Kerr's at GW. The GW that just accepted a 22% LARGER 1L class and reduced admissions requirements. Ever hear Professor Kerr say they shouldn't? Yeah, me neither. If he wants to come to this forum and put in his mild defense of ignorance, he's asking for a little reality from the commentariat. I know the professor thinks it doesn't matter if GW tanks, he'll be fine, but the reality is he's been getting paid quite well from government subsidies so his blase attitude doesn't impress me.

    He too should realize you can't shit where you eat and go on eating well. You'll end up eating shit or starving, even if you think you're that snowflake that will land on its feet.

  4. "and gender equality issues at the intersection of Federal and Tribal law"

    That was a good line. I loled . Do they really teach this stupid shit in law school? How does any of this help you deal with real client issues?

  5. Yeah, well put. Prof. Kerr's post from "the other side of the fence" actually strengthened the verdict of "Just Don't Care."

    I have a lot of respect for Orin Kerr. For one thing, he defended Campos on the law professor blogs, and I can't imagine that was well-received. For another thing, he is among the few law professors whose scholarship is frequently cited by reviewing courts. I hope he continues to post on this blog.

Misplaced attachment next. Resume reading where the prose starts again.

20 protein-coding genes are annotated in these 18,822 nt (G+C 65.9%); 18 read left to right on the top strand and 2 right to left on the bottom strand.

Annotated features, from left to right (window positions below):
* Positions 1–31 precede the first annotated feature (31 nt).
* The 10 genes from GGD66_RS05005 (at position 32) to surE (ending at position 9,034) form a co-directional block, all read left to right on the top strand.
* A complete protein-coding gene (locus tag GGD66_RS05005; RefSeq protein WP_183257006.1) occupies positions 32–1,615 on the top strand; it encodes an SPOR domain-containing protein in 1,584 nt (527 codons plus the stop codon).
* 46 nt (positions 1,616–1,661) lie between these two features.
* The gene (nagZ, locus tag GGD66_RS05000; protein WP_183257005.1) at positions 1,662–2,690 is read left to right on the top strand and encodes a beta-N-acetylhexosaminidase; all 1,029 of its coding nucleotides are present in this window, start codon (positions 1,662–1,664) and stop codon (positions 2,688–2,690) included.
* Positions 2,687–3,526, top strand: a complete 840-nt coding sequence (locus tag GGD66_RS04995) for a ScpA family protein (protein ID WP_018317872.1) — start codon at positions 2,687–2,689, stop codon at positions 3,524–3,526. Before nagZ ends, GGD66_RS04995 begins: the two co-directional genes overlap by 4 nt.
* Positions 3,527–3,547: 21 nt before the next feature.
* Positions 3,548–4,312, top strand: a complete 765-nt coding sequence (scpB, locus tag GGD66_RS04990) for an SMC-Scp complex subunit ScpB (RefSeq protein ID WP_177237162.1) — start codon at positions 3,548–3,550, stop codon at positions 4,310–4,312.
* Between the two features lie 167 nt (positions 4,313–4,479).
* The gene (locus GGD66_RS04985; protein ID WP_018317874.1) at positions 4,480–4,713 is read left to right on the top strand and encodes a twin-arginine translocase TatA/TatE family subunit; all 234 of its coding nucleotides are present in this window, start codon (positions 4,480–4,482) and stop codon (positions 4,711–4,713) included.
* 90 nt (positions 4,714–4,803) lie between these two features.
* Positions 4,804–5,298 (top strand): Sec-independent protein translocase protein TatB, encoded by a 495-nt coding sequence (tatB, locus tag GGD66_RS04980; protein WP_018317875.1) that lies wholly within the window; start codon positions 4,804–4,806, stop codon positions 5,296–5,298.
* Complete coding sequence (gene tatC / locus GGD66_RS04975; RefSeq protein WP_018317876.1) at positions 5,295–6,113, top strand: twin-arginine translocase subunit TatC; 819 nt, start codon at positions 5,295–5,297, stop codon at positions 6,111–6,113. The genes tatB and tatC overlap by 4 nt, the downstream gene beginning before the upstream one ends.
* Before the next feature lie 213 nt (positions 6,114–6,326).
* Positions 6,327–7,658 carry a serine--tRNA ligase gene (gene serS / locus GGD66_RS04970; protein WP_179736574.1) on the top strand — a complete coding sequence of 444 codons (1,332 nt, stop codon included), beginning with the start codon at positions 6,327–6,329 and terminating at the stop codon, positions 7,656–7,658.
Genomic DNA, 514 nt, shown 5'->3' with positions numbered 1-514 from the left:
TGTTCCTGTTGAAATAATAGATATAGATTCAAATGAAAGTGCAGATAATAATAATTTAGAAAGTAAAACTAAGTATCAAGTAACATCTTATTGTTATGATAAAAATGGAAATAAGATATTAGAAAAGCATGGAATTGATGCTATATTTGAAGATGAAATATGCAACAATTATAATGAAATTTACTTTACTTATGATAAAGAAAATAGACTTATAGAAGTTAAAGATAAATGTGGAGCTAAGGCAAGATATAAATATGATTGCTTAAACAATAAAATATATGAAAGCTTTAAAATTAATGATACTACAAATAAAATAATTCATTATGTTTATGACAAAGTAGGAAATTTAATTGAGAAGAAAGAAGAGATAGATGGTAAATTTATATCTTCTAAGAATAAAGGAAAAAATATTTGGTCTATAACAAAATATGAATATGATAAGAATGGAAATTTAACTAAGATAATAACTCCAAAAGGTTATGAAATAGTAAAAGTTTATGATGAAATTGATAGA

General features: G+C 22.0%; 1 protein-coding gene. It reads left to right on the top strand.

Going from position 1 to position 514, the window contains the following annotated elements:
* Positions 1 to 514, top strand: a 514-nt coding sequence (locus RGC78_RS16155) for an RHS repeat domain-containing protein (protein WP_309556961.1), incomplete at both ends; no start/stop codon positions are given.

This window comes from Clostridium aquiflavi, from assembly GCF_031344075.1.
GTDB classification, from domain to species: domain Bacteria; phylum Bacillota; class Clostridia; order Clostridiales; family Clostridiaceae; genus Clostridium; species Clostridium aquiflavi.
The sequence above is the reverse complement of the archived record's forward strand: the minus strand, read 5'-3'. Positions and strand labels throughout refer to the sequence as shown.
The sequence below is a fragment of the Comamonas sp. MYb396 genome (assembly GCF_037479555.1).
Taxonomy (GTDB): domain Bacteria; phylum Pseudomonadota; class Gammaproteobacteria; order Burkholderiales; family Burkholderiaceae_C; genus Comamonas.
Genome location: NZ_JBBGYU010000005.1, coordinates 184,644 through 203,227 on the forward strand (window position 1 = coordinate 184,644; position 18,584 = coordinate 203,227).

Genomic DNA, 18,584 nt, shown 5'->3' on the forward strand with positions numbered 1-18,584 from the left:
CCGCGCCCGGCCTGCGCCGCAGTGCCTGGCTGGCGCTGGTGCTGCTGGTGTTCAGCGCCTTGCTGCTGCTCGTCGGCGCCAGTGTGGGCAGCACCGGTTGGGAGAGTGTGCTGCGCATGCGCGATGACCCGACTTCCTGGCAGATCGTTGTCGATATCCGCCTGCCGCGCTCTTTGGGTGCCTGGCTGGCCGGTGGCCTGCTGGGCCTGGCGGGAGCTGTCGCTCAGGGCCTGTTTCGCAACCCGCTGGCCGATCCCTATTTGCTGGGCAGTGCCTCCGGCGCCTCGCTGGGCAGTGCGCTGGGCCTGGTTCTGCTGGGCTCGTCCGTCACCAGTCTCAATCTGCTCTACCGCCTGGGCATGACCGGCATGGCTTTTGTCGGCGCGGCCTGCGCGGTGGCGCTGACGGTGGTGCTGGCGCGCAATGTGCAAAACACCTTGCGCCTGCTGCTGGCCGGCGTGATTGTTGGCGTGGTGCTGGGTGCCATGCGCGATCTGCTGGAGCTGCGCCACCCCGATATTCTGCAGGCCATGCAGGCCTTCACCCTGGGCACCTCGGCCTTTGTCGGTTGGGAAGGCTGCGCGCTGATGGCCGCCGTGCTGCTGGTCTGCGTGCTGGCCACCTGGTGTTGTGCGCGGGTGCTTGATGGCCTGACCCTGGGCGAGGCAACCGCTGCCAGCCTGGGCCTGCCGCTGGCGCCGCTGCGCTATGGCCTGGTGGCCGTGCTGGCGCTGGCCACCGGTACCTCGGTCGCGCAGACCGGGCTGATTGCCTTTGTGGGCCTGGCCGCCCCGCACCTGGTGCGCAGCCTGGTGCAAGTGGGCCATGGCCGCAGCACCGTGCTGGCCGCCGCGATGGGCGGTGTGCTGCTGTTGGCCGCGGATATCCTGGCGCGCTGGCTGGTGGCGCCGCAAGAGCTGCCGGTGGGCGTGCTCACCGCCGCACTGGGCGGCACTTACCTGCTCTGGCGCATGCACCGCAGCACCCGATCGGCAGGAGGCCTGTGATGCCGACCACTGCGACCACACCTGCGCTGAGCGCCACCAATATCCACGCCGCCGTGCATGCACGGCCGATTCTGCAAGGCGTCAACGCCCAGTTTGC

But I am afraid his post-- and granted he is just the messenger and was not speaking for himself-- made me think of the phrase "Good Germans." The level of ignorance he describes from extremely educated people can only be described as willful.(Cue Tom Lehrer: "Once the rockets are up, who cares where they come down?/ "That's not my department," says Werner Von Braun").

    Hey, law professors: These are kids who trusted you, who obeyed you for three years, and who made you rich by undertaking a staggering burden of debt. If they are not in the center of your moral concern, who is? Do you really think it is dignified or progressive to ignore what is happening to them?

    1. "The level of ignorance he describes from extremely educated people can only be described as willful."


      Consider, for example, the faculty roster of the "worst," i.e., lowest ranked per US News school in my state:

      Granted there are some "toilet law" grads on this faculty, but even most of them have multiple post-graduate degrees, and there are plenty of people with "elite" academic pedigrees at JMLS. I don't see anyone who could credibly claim that they lack the mens rea to understand what their students are facing. And what most of their students are facing is really goddamn bleak. Nobody is hiring from this place, outside of family members or a very tiny handful of kids at the top of the class.

  6. "Dybbuk, I suspect that a large chunk of law professors don't know that their schools publish placement statistics. I also suspect that a lot of those that do know their schools publish statistics have no idea what their placement statistics are."

    Anyone who looks at the USNWR rankings knows that schools publish placement statistics.

    Oh God how I would love to cross examine this lying bastard in front of a jury.